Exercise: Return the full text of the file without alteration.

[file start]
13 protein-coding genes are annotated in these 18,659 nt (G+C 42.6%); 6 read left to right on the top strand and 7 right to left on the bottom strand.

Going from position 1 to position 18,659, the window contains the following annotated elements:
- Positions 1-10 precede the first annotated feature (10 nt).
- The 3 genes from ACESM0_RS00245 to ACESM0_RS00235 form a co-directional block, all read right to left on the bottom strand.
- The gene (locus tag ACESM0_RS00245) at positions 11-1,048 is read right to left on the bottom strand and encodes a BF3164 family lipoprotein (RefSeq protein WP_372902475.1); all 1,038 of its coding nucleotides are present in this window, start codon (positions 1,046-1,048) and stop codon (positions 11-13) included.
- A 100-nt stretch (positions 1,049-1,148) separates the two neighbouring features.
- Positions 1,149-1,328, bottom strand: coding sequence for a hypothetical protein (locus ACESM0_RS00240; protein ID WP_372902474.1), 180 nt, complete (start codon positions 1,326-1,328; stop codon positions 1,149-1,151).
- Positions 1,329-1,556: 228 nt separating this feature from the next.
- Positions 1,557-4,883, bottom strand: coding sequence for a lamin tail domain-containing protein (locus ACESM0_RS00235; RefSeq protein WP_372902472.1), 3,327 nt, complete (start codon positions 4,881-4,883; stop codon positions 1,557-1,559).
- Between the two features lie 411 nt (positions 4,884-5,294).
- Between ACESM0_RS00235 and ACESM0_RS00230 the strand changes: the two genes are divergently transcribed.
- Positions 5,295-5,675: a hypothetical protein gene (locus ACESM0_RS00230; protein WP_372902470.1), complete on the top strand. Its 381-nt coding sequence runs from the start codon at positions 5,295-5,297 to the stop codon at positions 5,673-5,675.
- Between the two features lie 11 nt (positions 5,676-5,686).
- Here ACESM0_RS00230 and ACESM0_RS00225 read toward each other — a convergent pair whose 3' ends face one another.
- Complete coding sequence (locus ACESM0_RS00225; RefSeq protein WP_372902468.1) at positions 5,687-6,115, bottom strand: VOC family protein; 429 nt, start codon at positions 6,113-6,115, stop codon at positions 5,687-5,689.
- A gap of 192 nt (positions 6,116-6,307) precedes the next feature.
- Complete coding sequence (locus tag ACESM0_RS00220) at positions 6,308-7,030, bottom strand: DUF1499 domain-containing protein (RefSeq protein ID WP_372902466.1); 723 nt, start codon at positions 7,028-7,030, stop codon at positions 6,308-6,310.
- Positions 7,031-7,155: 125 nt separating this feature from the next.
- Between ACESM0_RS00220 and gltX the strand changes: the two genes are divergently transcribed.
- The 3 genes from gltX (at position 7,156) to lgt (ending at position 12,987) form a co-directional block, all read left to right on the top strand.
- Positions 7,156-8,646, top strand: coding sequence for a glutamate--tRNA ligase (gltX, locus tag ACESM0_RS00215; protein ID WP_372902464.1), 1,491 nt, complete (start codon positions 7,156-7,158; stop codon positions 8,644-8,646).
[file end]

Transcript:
13 protein-coding genes are annotated in these 18,659 nt (G+C 42.6%); 6 read left to right on the top strand and 7 right to left on the bottom strand.

Going from position 1 to position 18,659, the window contains the following annotated elements:
- Positions 1-10 precede the first annotated feature (10 nt).
- The 3 genes from ACESM0_RS00245 to ACESM0_RS00235 form a co-directional block, all read right to left on the bottom strand.
- The gene (locus tag ACESM0_RS00245) at positions 11-1,048 is read right to left on the bottom strand and encodes a BF3164 family lipoprotein (RefSeq protein WP_372902475.1); all 1,038 of its coding nucleotides are present in this window, start codon (positions 1,046-1,048) and stop codon (positions 11-13) included.
- A 100-nt stretch (positions 1,049-1,148) separates the two neighbouring features.
- Positions 1,149-1,328, bottom strand: coding sequence for a hypothetical protein (locus ACESM0_RS00240; protein ID WP_372902474.1), 180 nt, complete (start codon positions 1,326-1,328; stop codon positions 1,149-1,151).
- Positions 1,329-1,556: 228 nt separating this feature from the next.
- Positions 1,557-4,883, bottom strand: coding sequence for a lamin tail domain-containing protein (locus ACESM0_RS00235; RefSeq protein WP_372902472.1), 3,327 nt, complete (start codon positions 4,881-4,883; stop codon positions 1,557-1,559).
- Between the two features lie 411 nt (positions 4,884-5,294).
- Between ACESM0_RS00235 and ACESM0_RS00230 the strand changes: the two genes are divergently transcribed.
- Positions 5,295-5,675: a hypothetical protein gene (locus ACESM0_RS00230; protein WP_372902470.1), complete on the top strand. Its 381-nt coding sequence runs from the start codon at positions 5,295-5,297 to the stop codon at positions 5,673-5,675.
- Between the two features lie 11 nt (positions 5,676-5,686).
- Here ACESM0_RS00230 and ACESM0_RS00225 read toward each other — a convergent pair whose 3' ends face one another.
- Complete coding sequence (locus ACESM0_RS00225; RefSeq protein WP_372902468.1) at positions 5,687-6,115, bottom strand: VOC family protein; 429 nt, start codon at positions 6,113-6,115, stop codon at positions 5,687-5,689.
- A gap of 192 nt (positions 6,116-6,307) precedes the next feature.
- Complete coding sequence (locus tag ACESM0_RS00220) at positions 6,308-7,030, bottom strand: DUF1499 domain-containing protein (RefSeq protein ID WP_372902466.1); 723 nt, start codon at positions 7,028-7,030, stop codon at positions 6,308-6,310.
- Positions 7,031-7,155: 125 nt separating this feature from the next.
- Between ACESM0_RS00220 and gltX the strand changes: the two genes are divergently transcribed.
- The 3 genes from gltX (at position 7,156) to lgt (ending at position 12,987) form a co-directional block, all read left to right on the top strand.
- Positions 7,156-8,646, top strand: coding sequence for a glutamate--tRNA ligase (gltX, locus tag ACESM0_RS00215; protein ID WP_372902464.1), 1,491 nt, complete (start codon positions 7,156-7,158; stop codon positions 8,644-8,646).